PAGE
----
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National Hispanic Heritage Month: Hispanics poised to dominate growth in consumer spending

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October 3, 2016, 11:12 am

September 15 marked the start of National Hispanic Heritage Month, a time to recognize and celebrate the contributions that Hispanic Americans have made to our country – past and present.

According to the U.S. Census, more than 20% of Colorado’s five million residents are Latino. Census data also shows that Denver has one of the highest populations of Hispanics or Latinos in the U.S. – making up more than 31% of the population.

Stephen Stribling

Stephen Stribling

The media is inundated everyday with stories focused on the economic impact of Millennials. However, the growing population of Hispanics could have an even greater effect. In fact, the increase in spending among Hispanics will likely exceed that of Millennials and Baby Boomers combined over the next five years.

Within the consumer landscape, the Hispanic population is poised to take 1.4% incrementally of the consumer wallet, which is approximately 13 trillion dollars.

As the spending shift occurs, so will the industries that it will impact – particularly in the food and retail sector.  A popular trend among Millennials is their tendency to spend more of their income on dining out.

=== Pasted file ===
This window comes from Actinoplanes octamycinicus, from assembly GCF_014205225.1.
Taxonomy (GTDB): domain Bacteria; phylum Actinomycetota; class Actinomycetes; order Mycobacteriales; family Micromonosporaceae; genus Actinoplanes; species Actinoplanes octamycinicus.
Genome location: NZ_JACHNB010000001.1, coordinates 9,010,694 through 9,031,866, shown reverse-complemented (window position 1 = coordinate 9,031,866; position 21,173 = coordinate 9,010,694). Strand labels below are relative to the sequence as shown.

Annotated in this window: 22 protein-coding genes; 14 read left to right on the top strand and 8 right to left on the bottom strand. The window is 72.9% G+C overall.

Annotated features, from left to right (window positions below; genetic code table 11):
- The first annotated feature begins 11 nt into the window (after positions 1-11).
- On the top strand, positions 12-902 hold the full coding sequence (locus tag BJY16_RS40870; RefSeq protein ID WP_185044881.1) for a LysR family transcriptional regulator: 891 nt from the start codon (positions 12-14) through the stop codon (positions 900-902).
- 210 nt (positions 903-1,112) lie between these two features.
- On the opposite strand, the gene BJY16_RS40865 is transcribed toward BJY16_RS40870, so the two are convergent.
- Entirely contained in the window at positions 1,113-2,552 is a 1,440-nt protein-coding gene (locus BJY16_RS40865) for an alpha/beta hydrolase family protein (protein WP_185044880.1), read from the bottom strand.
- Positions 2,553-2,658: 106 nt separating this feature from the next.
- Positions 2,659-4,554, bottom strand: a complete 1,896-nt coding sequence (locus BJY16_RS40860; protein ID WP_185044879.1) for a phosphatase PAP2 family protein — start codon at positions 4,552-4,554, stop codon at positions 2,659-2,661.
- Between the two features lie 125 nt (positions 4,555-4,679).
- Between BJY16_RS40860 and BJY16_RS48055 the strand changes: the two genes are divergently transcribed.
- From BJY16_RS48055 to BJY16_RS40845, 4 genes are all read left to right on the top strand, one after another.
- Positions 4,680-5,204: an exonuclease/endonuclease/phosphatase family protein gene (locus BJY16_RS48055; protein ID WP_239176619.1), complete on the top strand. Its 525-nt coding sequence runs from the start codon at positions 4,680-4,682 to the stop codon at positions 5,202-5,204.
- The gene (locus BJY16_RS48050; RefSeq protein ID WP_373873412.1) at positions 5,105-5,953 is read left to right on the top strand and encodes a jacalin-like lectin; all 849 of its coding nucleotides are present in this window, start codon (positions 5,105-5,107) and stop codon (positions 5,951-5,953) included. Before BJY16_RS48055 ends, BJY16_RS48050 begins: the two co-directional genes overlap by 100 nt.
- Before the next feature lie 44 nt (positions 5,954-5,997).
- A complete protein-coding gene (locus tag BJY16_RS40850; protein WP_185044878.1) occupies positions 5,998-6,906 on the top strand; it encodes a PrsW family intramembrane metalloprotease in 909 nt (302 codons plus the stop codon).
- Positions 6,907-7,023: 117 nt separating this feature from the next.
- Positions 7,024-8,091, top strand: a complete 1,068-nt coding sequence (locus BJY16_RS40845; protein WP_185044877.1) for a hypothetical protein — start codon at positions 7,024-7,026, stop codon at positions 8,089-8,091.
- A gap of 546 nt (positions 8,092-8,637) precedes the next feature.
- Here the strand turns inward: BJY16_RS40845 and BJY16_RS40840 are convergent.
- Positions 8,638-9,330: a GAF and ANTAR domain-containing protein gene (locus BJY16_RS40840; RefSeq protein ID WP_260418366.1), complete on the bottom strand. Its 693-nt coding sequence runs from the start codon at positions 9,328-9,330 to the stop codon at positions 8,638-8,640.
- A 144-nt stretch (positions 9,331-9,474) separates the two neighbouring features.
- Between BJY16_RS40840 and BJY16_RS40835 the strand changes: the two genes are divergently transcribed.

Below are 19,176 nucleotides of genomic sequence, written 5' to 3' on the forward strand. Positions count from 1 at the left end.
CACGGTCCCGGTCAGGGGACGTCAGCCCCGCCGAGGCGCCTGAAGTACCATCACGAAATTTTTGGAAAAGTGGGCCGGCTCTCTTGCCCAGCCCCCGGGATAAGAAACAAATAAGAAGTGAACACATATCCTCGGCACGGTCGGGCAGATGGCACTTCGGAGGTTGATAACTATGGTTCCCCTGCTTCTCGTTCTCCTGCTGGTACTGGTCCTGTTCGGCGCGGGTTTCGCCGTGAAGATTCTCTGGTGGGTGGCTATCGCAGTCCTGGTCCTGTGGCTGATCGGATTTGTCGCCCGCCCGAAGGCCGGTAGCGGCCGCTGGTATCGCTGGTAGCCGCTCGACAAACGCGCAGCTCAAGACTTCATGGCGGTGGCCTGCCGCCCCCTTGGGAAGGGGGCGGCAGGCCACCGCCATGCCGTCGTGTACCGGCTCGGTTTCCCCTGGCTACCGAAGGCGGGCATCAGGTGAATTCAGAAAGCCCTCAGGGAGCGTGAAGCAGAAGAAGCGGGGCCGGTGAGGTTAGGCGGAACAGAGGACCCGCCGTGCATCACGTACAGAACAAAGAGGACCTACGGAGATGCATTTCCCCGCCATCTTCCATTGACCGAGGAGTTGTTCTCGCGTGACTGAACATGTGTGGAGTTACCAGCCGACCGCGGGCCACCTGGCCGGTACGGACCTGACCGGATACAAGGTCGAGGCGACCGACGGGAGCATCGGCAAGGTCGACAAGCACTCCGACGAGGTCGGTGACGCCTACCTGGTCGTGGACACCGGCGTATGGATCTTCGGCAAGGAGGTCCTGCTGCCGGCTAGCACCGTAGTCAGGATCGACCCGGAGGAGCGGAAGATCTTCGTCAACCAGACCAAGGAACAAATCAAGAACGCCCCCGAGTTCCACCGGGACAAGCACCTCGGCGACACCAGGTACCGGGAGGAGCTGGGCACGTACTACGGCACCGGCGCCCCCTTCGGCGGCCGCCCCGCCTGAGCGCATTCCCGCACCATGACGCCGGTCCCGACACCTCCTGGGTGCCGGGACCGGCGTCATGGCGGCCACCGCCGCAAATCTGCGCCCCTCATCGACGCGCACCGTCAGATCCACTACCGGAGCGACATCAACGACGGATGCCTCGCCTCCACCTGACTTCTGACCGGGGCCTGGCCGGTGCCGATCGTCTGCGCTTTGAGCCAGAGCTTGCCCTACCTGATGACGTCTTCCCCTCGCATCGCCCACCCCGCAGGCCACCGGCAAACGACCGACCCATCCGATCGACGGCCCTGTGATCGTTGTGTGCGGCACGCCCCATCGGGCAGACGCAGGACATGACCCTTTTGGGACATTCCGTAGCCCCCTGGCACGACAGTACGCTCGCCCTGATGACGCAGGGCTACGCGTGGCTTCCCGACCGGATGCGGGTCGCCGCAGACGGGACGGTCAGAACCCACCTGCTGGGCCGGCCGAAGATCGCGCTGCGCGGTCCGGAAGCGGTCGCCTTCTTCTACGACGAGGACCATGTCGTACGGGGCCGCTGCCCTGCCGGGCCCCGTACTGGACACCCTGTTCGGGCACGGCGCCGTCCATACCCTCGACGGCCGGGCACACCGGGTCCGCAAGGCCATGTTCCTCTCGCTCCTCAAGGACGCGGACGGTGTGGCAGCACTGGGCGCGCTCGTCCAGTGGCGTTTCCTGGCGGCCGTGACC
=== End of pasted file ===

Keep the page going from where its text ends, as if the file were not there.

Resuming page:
On the other hand, Hispanics tend to spend more of their income toward food consumed at home.  Taking into account the demographic impact of this trend, we could see upward support for spending on food at home.

Interestingly, the apparel sector is one area where Hispanics and Millennials overlap. Over the past 10 years, spending allocated to apparel has been declining on the whole due to apparel price deflation.

However, both of these growing demographic groups are trending toward allocating a greater proportion of income to apparel. Despite the current downtrend on spending in this sector, apparel stands to gradually trend upward in the future, indicating that there may be growth in other sectors that appeal to both Millennials and Hispanics.

From culture to economic impact, the Latino influence is undeniable in this country. While a generational shift will undoubtedly affect consumer spending, demographic shifts in our population will prove just as impactful.

Stephen Stribling is a Financial Advisor with the Pelican Bay Group at Morgan Stanley in Denver.  He can be reached at 303-572-4889 or stephen.l.stribling@ms.com.

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